TY - JOUR

T1 - A closure scheme for chemical master equations

AU - Smadbeck, Patrick

AU - Kaznessis, Yiannis

PY - 2013/8/27

Y1 - 2013/8/27

N2 - Probability reigns in biology, with random molecular events dictating the fate of individual organisms, and propelling populations of species through evolution. In principle, the master probability equation provides the most complete model of probabilistic behavior in biomolecular networks. In practice, master equations describing complex reaction networks have remained unsolved for over 70 years. This practical challenge is a reason why master equations, for all their potential, have not inspired biological discovery. Herein, we present a closure scheme that solves the master probability equation of networks of chemical or biochemical reactions. We cast the master equation in terms of ordinary differential equations that describe the time evolution of probability distribution moments. We postulate that a finite number of moments capture all of the necessary information, and compute the probability distribution and higherorder moments by maximizing the information entropy of the system. An accurate order closure is selected, and the dynamic evolution of molecular populations is simulated. Comparison with kineticMonte Carlo simulations, which merely sample the probability distribution, demonstrates this closure scheme is accurate for several small reaction networks. The importance of this result notwithstanding, a most striking finding is that the steady state of stochastic reaction networks can now be readily computed in a single-step calculation, without the need to simulate the evolution of the probability distribution in time.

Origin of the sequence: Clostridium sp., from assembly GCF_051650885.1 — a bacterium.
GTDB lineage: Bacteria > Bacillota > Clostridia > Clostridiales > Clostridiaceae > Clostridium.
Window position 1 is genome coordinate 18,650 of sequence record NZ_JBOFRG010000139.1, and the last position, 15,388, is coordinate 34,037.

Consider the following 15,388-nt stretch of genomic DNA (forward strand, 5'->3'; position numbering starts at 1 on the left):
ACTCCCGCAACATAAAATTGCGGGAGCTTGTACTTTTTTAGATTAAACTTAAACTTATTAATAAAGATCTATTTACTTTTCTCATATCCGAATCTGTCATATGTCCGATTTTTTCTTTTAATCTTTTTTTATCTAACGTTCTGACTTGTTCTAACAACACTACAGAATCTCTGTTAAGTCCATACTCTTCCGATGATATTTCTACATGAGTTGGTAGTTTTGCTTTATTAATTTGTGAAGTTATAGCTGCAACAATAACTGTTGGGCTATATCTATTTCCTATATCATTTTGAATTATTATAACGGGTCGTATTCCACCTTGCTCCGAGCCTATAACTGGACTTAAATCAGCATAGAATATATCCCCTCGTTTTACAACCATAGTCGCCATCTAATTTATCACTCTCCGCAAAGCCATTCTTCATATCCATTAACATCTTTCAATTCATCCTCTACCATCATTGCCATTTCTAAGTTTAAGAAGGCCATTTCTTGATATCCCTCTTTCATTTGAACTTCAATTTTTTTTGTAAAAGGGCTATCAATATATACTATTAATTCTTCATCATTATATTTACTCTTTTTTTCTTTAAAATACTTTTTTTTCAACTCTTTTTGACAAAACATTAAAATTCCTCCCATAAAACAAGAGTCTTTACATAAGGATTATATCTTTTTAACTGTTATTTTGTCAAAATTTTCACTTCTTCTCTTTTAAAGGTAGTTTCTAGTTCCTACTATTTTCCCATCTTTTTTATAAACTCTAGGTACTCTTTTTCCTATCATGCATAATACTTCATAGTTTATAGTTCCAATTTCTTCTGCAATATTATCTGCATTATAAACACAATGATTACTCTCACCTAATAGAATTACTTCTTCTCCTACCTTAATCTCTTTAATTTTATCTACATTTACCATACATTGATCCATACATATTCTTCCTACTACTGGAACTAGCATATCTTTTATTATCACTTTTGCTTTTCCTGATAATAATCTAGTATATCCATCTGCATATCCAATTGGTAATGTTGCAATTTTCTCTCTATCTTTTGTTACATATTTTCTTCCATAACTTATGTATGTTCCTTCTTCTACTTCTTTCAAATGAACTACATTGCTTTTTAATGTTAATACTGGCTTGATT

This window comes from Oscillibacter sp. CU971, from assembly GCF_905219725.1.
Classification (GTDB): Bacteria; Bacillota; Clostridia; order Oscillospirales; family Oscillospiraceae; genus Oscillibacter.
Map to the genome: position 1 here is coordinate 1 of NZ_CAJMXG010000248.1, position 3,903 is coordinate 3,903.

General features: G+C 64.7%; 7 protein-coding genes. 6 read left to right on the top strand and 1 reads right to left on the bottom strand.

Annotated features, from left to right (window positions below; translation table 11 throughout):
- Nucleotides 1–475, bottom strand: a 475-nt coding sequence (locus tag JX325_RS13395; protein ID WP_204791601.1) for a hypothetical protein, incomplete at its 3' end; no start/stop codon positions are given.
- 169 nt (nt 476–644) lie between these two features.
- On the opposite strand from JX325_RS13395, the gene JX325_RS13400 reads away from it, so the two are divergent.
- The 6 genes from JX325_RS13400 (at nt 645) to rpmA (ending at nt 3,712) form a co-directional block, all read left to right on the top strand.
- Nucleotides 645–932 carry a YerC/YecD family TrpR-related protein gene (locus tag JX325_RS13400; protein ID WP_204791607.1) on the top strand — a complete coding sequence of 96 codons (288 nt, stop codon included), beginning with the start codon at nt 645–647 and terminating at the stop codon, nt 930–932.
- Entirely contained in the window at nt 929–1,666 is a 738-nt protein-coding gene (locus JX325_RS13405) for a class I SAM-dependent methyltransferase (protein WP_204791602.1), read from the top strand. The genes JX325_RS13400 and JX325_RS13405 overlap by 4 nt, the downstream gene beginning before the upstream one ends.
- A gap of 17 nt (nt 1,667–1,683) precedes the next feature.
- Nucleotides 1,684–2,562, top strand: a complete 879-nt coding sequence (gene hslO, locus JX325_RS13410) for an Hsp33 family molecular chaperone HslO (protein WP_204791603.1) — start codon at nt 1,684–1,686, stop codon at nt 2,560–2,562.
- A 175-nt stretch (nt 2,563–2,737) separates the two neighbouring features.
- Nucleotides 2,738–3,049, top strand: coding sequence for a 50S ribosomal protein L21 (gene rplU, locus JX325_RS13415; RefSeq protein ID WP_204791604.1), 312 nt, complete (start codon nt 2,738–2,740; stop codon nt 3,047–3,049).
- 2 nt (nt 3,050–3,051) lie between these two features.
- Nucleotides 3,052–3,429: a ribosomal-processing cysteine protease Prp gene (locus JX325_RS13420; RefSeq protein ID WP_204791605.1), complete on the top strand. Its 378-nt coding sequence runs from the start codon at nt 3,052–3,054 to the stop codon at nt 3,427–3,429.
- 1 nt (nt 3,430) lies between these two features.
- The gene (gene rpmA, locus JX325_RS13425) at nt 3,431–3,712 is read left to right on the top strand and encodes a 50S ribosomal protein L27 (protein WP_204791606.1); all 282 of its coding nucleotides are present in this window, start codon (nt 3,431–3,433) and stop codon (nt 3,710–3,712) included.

AB - Probability reigns in biology, with random molecular events dictating the fate of individual organisms, and propelling populations of species through evolution. In principle, the master probability equation provides the most complete model of probabilistic behavior in biomolecular networks. In practice, master equations describing complex reaction networks have remained unsolved for over 70 years. This practical challenge is a reason why master equations, for all their potential, have not inspired biological discovery. Herein, we present a closure scheme that solves the master probability equation of networks of chemical or biochemical reactions. We cast the master equation in terms of ordinary differential equations that describe the time evolution of probability distribution moments. We postulate that a finite number of moments capture all of the necessary information, and compute the probability distribution and higherorder moments by maximizing the information entropy of the system. An accurate order closure is selected, and the dynamic evolution of molecular populations is simulated. Comparison with kineticMonte Carlo simulations, which merely sample the probability distribution, demonstrates this closure scheme is accurate for several small reaction networks. The importance of this result notwithstanding, a most striking finding is that the steady state of stochastic reaction networks can now be readily computed in a single-step calculation, without the need to simulate the evolution of the probability distribution in time.

KW - Entropy maximization

KW - Information theory

KW - Statistical mechanics

KW - Stochastic models

UR - http://www.scopus.com/inward/record.url?scp=84883337952&partnerID=8YFLogxK

UR - http://www.scopus.com/inward/citedby.url?scp=84883337952&partnerID=8YFLogxK

U2 - 10.1073/pnas.1306481110

DO - 10.1073/pnas.1306481110

M3 - Article

C2 - 23940327

AN - SCOPUS:84883337952

VL - 110

SP - 14261

EP - 14265

JO - Proceedings of the National Academy of Sciences of the United States of America

JF - Proceedings of the National Academy of Sciences of the United States of America

SN - 0027-8424

IS - 35

ER -